PEDF Has Tumor-Suppressive and Neuroprotective Functions

Thursday, January 12, 2012 (Last Updated: 01/13/2012)

THURSDAY, Jan. 12 (HealthDay News) -- Pigment epithelium-derived factor (PEDF) rapidly suppresses experimental brain metastases and protects the brain from tumor-induced damage in a mouse model, according to a study published in the Jan. 1 issue of Cancer Research.

Daniel P. Fitzgerald, of the National Cancer Institute in Bethesda, Md., and colleagues investigated the therapeutic value of PEDF in brain metastases. Experimental brain metastasis and intracranial injection models were used to evaluate the effects of the cytokine PEDF on brain metastasis and metastasis-induced brain damage.

The researchers found that PEDF expression suppressed outgrowth of large experimental brain metastases from human or murine breast cancer cells. These suppressive effects were rapid and independent of PEDF-induced angiogenesis. Following inoculation of breast cancer cells directly into the mouse brain, there was a 3.5-fold reduction seen in the number of dying neurons adjacent to PEDF-expressing tumors, in addition to PEDF's cytotoxic effects.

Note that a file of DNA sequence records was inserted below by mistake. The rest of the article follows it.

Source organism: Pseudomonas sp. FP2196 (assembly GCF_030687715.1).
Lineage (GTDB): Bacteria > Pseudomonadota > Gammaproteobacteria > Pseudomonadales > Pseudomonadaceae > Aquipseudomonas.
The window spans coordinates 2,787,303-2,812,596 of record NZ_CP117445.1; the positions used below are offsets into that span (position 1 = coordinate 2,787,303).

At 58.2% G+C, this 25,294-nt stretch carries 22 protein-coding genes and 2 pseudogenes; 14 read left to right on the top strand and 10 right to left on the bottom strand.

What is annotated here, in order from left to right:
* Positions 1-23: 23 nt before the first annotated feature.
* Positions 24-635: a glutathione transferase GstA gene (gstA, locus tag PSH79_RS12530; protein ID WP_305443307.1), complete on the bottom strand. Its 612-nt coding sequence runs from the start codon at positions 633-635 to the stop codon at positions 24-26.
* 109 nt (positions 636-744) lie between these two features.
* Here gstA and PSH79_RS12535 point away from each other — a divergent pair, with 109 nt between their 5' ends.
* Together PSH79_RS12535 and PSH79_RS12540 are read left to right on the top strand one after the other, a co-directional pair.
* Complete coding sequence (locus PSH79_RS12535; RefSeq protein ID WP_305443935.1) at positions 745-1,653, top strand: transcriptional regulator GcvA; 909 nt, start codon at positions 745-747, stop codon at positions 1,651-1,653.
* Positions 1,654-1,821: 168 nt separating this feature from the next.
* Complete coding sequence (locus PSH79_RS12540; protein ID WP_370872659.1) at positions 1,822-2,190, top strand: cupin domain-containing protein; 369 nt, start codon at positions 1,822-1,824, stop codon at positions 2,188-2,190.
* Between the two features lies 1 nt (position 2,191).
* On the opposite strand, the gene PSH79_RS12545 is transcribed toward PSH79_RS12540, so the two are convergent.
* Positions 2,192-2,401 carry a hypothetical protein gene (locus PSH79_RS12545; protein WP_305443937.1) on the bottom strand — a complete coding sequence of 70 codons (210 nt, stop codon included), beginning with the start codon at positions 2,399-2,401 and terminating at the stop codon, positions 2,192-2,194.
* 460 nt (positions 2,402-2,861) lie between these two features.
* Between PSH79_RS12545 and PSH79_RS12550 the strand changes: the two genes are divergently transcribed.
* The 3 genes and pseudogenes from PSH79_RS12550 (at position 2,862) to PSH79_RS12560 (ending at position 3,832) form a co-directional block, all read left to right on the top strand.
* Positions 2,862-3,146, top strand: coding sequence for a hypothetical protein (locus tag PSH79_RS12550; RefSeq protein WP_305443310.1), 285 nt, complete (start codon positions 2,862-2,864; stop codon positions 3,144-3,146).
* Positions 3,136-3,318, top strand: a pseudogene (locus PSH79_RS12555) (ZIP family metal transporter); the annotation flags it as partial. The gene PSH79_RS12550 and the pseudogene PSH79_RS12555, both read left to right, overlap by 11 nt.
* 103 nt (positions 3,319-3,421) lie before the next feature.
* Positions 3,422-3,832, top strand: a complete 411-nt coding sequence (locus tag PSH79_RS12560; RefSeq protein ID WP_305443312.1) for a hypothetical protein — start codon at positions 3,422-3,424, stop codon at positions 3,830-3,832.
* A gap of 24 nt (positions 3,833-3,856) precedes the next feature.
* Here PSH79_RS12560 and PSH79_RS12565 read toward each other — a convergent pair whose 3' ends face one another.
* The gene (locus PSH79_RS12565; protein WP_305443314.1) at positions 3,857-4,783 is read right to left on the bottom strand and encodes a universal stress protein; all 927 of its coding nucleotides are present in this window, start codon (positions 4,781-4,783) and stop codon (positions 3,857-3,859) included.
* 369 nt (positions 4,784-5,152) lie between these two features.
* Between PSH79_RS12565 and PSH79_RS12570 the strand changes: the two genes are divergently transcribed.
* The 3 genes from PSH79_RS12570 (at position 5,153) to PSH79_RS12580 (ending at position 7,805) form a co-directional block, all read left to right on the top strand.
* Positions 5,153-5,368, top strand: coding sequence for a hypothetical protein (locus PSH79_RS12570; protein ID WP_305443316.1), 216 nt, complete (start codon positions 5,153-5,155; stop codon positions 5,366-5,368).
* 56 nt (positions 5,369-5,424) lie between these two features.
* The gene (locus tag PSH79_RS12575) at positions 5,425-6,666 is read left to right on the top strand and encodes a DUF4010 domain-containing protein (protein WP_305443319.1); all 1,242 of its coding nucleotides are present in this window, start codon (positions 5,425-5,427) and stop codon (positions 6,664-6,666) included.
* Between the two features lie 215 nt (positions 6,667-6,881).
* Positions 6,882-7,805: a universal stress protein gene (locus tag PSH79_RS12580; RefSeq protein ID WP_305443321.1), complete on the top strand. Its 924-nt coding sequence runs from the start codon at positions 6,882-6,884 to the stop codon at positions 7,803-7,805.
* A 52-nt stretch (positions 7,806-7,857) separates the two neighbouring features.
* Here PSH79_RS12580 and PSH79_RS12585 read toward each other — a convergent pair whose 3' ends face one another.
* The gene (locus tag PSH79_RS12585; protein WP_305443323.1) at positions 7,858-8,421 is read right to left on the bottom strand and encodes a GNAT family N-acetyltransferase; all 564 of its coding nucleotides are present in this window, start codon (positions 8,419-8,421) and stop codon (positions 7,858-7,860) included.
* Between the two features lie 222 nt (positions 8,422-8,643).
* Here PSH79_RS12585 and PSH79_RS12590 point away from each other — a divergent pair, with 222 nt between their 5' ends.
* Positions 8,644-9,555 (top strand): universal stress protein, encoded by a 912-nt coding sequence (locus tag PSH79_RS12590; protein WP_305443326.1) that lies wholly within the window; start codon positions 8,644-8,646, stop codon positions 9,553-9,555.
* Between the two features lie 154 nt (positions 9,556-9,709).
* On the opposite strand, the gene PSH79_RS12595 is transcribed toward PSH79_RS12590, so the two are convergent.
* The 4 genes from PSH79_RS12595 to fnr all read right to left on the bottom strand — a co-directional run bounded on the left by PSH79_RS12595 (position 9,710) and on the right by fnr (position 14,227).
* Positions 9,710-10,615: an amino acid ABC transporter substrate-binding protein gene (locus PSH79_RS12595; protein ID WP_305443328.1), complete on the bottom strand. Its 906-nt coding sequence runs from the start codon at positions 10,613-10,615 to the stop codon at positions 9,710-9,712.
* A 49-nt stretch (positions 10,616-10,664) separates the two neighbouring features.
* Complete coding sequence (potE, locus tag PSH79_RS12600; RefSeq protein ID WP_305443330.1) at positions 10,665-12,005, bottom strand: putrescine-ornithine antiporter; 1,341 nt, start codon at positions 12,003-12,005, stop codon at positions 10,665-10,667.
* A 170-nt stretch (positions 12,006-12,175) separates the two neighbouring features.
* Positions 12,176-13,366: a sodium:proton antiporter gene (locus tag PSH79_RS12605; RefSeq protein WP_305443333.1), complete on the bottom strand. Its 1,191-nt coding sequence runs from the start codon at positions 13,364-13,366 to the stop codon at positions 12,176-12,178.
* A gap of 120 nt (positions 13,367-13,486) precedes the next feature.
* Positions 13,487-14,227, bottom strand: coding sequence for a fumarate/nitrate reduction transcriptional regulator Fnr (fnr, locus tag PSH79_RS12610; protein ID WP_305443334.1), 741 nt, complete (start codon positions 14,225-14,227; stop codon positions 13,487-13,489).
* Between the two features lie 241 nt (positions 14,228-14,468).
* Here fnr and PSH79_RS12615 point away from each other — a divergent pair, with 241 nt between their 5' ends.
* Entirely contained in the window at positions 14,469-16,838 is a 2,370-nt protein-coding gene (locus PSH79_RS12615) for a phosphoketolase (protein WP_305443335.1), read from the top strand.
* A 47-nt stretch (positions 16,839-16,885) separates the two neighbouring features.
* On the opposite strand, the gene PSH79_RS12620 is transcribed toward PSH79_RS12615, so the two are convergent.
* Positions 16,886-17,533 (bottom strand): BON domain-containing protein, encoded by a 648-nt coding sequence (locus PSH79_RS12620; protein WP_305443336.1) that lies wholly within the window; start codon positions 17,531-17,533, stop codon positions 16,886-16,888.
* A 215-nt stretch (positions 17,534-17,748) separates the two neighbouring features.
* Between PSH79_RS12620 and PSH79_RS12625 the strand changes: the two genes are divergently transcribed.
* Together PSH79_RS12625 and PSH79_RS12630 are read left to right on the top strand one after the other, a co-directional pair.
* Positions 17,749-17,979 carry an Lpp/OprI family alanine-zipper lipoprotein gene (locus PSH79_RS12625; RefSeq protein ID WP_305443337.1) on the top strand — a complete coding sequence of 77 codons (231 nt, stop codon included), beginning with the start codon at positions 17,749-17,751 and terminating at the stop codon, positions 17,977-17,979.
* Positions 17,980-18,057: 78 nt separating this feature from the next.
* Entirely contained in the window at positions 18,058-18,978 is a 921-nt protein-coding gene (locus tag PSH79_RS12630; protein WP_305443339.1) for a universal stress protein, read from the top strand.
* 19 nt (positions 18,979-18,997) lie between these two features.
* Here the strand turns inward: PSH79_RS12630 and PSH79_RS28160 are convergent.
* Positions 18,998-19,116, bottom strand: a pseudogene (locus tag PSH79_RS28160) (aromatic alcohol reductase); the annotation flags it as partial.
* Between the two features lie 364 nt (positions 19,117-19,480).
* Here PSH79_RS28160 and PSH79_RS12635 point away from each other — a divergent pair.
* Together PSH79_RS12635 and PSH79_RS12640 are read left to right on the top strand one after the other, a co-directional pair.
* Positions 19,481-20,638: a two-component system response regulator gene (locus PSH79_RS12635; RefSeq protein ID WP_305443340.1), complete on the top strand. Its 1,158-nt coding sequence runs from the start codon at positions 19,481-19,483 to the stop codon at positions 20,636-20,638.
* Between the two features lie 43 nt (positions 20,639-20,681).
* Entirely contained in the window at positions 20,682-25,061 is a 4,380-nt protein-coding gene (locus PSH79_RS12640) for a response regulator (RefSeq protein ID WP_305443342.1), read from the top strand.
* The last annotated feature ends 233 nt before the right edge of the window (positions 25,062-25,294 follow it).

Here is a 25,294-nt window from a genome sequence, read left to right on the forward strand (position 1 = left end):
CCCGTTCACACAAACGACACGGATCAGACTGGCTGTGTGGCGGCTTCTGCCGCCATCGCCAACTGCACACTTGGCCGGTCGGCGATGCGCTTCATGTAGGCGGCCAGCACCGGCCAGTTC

"This report, to the best of our knowledge, provides the first evidence that PEDF can protect brain neurons from cancer-induced damage," the authors write. "The data prompt the exciting hypothesis that PEDF can prevent some of the neuronal and cognitive sequelae associated with the development of brain metastases, both by tumor-suppressive and neuroprotective effects."

One of the study authors disclosed financial ties to the pharmaceutical industry.

Full Text (subscription or payment may be required)

Specialties Hematology & Oncology
Family Practice
Internal Medicine
OBGYN & Women's Health

Copyright © 2012 HealthDay. All rights reserved.


I wish u knew... the role of the nurse practitioner in oncology
by Timothy J. Hampshire
November 29, 2012

My Cancer Experience
by Bob Riter
October 06, 2015